Figure 2 Annual SOC stock increase (%) for different levels of additional C input in agricultural experiments (black spots) and additional C input required to reach the 4‰ SOC increase according to the 1) non-calibrated multi-model median (MMM) (blue cross) and the 2) calibrated MMM (orange cross). Errors are shown as confidence intervals (CI) The regression line between additional C input and SOC stock increase in the EOM treatments is indicated in the figure (y=m (±〖SD〗_m)∙ x + b ± 〖(SD〗_b)).

Model uncertainties

Concerning the model simulations, we found large uncertainties across models, even when they were calibrated to reproduce the observed SOC stocks of the experiments. In particular, we found that the uncertainty across models was mainly due to the way the models represented (or not) water related variables, such as precipitations and potential evapotranspiration. This indicates that the choice of the hydrological processes included in the models and their representation affect model predictions, and it suggests that major efforts should be made to better represent these processes and reduce their associated uncertainties.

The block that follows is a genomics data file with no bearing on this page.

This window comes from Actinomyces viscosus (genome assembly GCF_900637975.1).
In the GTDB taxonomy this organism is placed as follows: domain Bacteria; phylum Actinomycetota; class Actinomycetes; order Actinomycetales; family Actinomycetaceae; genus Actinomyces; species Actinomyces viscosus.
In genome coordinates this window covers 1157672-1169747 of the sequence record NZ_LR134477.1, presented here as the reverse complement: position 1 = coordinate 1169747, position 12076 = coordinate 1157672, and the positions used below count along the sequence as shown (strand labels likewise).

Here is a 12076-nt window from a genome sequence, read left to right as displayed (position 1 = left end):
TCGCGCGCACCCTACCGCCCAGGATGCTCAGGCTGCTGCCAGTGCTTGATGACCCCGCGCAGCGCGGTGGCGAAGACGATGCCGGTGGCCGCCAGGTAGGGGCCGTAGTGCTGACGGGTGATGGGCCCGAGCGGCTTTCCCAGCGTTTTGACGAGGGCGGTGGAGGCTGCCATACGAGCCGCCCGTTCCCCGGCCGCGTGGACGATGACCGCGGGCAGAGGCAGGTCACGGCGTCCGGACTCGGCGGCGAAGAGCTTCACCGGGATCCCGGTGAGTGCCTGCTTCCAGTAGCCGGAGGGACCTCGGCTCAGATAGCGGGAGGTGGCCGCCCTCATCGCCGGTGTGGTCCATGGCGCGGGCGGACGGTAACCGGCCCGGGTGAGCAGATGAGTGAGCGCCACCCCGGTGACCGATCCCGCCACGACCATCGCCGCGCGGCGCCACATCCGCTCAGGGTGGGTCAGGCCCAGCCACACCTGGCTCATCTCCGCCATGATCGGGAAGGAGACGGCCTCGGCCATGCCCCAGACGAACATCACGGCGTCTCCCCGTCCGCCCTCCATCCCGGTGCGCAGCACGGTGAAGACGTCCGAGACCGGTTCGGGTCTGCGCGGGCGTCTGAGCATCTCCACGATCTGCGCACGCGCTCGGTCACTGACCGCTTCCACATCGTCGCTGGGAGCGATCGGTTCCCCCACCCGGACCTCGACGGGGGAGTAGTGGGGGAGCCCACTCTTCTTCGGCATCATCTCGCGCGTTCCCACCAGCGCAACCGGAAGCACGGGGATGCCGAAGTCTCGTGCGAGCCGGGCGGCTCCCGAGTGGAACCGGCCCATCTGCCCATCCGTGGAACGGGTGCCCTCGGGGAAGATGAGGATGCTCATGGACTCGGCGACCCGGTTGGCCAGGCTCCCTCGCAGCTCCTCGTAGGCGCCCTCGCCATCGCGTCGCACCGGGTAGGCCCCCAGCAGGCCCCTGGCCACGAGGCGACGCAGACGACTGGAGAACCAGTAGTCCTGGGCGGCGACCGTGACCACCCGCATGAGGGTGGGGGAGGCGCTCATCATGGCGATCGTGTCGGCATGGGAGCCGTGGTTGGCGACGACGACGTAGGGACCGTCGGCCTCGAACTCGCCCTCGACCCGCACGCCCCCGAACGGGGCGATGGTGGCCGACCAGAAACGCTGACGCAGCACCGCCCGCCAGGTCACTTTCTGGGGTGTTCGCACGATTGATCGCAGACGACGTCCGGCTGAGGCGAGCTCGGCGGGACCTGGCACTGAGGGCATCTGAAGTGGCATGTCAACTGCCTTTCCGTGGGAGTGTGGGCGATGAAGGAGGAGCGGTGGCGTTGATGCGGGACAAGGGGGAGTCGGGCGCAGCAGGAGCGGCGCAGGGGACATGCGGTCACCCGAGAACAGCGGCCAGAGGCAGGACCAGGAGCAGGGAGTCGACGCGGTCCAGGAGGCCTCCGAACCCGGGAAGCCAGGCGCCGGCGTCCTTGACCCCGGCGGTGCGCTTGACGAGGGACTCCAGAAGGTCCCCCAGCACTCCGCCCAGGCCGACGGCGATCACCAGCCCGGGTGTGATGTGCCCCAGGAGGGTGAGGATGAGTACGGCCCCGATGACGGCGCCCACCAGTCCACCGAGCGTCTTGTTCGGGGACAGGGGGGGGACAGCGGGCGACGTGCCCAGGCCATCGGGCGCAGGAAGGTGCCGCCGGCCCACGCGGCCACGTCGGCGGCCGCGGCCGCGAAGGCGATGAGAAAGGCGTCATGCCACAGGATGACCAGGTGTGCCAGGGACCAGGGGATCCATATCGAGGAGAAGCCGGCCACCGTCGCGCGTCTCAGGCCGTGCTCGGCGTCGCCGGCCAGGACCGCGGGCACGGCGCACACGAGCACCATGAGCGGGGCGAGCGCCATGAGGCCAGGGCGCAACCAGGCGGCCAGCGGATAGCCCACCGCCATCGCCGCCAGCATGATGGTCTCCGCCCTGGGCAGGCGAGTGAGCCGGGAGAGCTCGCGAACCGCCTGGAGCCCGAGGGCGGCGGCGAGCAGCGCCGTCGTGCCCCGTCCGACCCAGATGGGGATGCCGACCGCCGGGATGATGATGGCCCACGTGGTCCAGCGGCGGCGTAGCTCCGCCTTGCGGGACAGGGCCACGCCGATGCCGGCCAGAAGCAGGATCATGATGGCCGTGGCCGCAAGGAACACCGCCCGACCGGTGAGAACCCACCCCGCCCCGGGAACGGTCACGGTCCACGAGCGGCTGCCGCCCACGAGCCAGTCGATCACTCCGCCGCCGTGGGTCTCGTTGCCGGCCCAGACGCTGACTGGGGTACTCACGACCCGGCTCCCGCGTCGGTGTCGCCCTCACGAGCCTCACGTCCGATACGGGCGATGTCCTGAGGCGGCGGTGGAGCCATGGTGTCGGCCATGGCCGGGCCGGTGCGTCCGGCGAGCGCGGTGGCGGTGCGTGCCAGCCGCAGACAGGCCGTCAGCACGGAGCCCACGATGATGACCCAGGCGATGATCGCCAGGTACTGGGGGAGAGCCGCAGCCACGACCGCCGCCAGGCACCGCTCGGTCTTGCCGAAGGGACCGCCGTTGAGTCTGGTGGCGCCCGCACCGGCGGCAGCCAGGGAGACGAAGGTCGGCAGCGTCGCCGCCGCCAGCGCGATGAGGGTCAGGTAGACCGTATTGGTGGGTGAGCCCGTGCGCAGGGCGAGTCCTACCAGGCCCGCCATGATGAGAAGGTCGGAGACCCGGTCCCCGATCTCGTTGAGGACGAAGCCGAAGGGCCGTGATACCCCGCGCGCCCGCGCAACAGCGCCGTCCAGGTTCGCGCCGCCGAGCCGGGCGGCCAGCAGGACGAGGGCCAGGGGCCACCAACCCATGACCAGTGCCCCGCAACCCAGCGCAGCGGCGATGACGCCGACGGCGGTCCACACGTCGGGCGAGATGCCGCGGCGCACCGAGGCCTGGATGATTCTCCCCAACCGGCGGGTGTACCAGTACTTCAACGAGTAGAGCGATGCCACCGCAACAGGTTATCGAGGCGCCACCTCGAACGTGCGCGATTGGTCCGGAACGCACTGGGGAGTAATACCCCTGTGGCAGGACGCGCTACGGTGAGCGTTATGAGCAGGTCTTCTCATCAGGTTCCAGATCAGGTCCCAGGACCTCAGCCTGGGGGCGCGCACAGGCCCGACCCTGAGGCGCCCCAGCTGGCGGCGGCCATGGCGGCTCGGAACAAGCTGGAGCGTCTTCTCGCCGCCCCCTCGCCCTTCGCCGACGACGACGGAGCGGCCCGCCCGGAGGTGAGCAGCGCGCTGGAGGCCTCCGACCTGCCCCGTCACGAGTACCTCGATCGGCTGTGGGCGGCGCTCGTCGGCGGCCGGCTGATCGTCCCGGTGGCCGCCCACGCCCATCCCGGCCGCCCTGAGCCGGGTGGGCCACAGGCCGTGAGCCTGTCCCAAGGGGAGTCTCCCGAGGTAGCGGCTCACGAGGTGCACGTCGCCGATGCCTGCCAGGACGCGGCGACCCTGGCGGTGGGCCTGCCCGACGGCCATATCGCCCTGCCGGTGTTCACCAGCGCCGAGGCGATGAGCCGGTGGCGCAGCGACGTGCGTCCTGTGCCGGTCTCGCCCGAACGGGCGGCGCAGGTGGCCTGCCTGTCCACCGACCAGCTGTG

Figure 3 Required additional C input (± standard deviation, SD) relative to the unfertilized control, to reach a mean annual 4‰ SOC stock increase for 30 years across the 16 sites. The bars represent the different models and multi-model median (MMM). The non-calibrated and calibrated configurations are in blue and orange, respectively. For the MMM, the SD bar represents the median SD across models.
Figure 4 Heatmap of the simulated additional C input to reach the 4‰, for each calibrated model and each site. Darker cells show lower C input and lighter cells represent higher C input. Dendrograms above the heatmap represent the relationship of similarity among groups of models, calculated as the minimal correlation distance.